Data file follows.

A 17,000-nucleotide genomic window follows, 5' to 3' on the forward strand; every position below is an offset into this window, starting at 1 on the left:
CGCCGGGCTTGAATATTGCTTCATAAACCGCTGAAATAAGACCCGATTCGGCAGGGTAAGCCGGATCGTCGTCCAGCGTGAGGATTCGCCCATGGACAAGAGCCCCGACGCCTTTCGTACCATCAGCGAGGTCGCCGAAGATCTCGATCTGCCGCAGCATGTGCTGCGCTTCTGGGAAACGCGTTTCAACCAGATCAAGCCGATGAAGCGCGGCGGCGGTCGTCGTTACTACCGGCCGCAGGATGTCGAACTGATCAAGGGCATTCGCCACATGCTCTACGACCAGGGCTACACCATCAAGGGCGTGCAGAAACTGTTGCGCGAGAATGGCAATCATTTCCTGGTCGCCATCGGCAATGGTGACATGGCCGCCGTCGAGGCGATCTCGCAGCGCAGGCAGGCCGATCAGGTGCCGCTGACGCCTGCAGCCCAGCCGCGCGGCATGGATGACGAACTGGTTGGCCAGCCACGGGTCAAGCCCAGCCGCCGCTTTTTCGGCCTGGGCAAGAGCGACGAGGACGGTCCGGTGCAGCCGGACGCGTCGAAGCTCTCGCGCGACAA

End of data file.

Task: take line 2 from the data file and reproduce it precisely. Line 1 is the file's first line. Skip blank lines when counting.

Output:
CGCCGGGCTTGAATATTGCTTCATAAACCGCTGAAATAAGACCCGATTCGGCAGGGTAAGCCGGATCGTCGTCCAGCGTGAGGATTCGCCCATGGACAAGAGCCCCGACGCCTTTCGTACCATCAGCGAGGTCGCCGAAGATCTCGATCTGCCGCAGCATGTGCTGCGCTTCTGGGAAACGCGTTTCAACCAGATCAAGCCGATGAAGCGCGGCGGCGGTCGTCGTTACTACCGGCCGCAGGATGTCGAACTGATCAAGGGCATTCGCCACATGCTCTACGACCAGGGCTACACCATCAAGGGCGTGCAGAAACTGTTGCGCGAGAATGGCAATCATTTCCTGGTCGCCATCGGCAATGGTGACATGGCCGCCGTCGAGGCGATCTCGCAGCGCAGGCAGGCCGATCAGGTGCCGCTGACGCCTGCAGCCCAGCCGCGCGGCATGGATGACGAACTGGTTGGCCAGCCACGGGTCAAGCCCAGCCGCCGCTTTTTCGGCCTGGGCAAGAGCGACGAGGACGGTCCGGTGCAGCCGGACGCGTCGAAGCTCTCGCGCGACAA